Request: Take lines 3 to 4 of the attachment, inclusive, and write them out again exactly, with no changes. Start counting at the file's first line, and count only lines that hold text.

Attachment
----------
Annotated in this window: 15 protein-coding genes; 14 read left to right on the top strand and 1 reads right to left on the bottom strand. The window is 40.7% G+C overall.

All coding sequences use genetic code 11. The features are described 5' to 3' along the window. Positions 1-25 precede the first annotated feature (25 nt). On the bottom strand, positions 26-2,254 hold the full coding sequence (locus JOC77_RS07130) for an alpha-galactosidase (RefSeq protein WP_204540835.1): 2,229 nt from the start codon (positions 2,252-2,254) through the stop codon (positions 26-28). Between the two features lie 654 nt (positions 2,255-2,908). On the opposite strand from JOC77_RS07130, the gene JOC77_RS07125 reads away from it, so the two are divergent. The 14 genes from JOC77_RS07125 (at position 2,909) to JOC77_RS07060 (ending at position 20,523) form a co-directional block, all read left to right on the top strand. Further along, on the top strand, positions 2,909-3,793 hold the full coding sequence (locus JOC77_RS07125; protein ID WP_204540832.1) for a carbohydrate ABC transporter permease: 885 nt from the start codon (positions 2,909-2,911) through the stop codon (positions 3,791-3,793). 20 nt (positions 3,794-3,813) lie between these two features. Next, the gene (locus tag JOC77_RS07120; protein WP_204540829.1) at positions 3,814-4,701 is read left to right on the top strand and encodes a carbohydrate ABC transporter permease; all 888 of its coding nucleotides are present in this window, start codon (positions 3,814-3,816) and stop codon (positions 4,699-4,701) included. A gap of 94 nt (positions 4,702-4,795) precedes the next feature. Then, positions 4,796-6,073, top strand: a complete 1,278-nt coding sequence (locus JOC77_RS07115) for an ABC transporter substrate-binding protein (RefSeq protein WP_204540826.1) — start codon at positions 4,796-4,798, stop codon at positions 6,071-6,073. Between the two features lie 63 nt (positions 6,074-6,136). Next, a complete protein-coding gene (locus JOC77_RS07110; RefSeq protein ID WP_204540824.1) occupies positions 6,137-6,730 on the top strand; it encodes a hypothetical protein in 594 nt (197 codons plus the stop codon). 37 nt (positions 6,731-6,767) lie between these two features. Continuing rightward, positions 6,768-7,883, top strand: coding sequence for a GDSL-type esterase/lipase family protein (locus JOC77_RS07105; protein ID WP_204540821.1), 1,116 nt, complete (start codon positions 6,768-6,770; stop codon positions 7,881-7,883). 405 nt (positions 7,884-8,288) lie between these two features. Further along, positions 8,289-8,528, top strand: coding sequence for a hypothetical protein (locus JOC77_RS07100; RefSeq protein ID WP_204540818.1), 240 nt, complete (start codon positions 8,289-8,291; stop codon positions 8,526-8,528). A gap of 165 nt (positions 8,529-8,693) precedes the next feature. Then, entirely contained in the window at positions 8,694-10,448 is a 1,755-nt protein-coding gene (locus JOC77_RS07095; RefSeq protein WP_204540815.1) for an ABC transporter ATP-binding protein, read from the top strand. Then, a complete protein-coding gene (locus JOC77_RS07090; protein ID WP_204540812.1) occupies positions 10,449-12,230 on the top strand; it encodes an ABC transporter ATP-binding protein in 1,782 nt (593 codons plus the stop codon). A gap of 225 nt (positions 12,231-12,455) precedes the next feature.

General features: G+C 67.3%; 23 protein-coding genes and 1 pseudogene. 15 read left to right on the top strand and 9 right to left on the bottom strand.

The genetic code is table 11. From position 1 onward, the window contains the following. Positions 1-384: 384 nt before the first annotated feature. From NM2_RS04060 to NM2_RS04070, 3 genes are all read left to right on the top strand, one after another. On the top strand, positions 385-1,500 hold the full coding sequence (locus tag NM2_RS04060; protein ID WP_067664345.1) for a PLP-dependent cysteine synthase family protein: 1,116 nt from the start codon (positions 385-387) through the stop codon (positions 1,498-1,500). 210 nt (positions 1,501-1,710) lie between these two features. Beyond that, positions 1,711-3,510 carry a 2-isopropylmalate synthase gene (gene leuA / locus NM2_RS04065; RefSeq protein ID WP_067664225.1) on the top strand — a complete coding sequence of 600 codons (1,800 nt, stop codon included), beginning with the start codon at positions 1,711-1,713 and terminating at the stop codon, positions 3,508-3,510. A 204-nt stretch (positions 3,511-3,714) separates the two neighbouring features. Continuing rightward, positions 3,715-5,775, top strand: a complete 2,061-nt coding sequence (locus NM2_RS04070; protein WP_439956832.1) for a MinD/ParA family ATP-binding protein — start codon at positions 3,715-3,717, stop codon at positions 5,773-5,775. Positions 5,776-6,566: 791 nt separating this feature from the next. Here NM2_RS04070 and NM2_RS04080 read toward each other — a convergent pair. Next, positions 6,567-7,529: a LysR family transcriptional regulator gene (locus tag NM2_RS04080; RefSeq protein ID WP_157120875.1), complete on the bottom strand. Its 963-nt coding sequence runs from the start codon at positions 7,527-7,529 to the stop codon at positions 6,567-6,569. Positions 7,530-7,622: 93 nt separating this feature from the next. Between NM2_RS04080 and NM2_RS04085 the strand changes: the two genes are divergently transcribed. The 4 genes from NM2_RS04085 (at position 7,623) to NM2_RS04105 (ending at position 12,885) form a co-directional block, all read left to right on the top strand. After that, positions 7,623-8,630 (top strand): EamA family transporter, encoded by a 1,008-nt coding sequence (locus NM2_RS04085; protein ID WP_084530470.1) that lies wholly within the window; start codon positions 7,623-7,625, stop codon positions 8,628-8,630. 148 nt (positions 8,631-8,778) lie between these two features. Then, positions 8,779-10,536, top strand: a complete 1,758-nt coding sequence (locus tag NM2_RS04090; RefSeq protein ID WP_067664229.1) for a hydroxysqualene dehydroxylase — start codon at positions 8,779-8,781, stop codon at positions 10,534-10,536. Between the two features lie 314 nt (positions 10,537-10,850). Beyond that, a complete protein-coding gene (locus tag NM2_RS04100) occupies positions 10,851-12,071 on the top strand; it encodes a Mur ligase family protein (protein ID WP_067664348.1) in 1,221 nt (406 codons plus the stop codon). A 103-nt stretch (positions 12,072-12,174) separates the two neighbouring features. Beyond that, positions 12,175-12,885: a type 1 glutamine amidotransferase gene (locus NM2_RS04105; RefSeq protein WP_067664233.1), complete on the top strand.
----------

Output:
General features: G+C 67.3%; 23 protein-coding genes and 1 pseudogene. 15 read left to right on the top strand and 9 right to left on the bottom strand.

The genetic code is table 11. From position 1 onward, the window contains the following. Positions 1-384: 384 nt before the first annotated feature. From NM2_RS04060 to NM2_RS04070, 3 genes are all read left to right on the top strand, one after another. On the top strand, positions 385-1,500 hold the full coding sequence (locus tag NM2_RS04060; protein ID WP_067664345.1) for a PLP-dependent cysteine synthase family protein: 1,116 nt from the start codon (positions 385-387) through the stop codon (positions 1,498-1,500). 210 nt (positions 1,501-1,710) lie between these two features. Beyond that, positions 1,711-3,510 carry a 2-isopropylmalate synthase gene (gene leuA / locus NM2_RS04065; RefSeq protein ID WP_067664225.1) on the top strand — a complete coding sequence of 600 codons (1,800 nt, stop codon included), beginning with the start codon at positions 1,711-1,713 and terminating at the stop codon, positions 3,508-3,510. A 204-nt stretch (positions 3,511-3,714) separates the two neighbouring features. Continuing rightward, positions 3,715-5,775, top strand: a complete 2,061-nt coding sequence (locus NM2_RS04070; protein WP_439956832.1) for a MinD/ParA family ATP-binding protein — start codon at positions 3,715-3,717, stop codon at positions 5,773-5,775. Positions 5,776-6,566: 791 nt separating this feature from the next. Here NM2_RS04070 and NM2_RS04080 read toward each other — a convergent pair. Next, positions 6,567-7,529: a LysR family transcriptional regulator gene (locus tag NM2_RS04080; RefSeq protein ID WP_157120875.1), complete on the bottom strand. Its 963-nt coding sequence runs from the start codon at positions 7,527-7,529 to the stop codon at positions 6,567-6,569. Positions 7,530-7,622: 93 nt separating this feature from the next. Between NM2_RS04080 and NM2_RS04085 the strand changes: the two genes are divergently transcribed. The 4 genes from NM2_RS04085 (at position 7,623) to NM2_RS04105 (ending at position 12,885) form a co-directional block, all read left to right on the top strand. After that, positions 7,623-8,630 (top strand): EamA family transporter, encoded by a 1,008-nt coding sequence (locus NM2_RS04085; protein ID WP_084530470.1) that lies wholly within the window; start codon positions 7,623-7,625, stop codon positions 8,628-8,630. 148 nt (positions 8,631-8,778) lie between these two features. Then, positions 8,779-10,536, top strand: a complete 1,758-nt coding sequence (locus tag NM2_RS04090; RefSeq protein ID WP_067664229.1) for a hydroxysqualene dehydroxylase — start codon at positions 8,779-8,781, stop codon at positions 10,534-10,536. Between the two features lie 314 nt (positions 10,537-10,850). Beyond that, a complete protein-coding gene (locus tag NM2_RS04100) occupies positions 10,851-12,071 on the top strand; it encodes a Mur ligase family protein (protein ID WP_067664348.1) in 1,221 nt (406 codons plus the stop codon). A 103-nt stretch (positions 12,072-12,174) separates the two neighbouring features. Beyond that, positions 12,175-12,885: a type 1 glutamine amidotransferase gene (locus NM2_RS04105; RefSeq protein WP_067664233.1), complete on the top strand.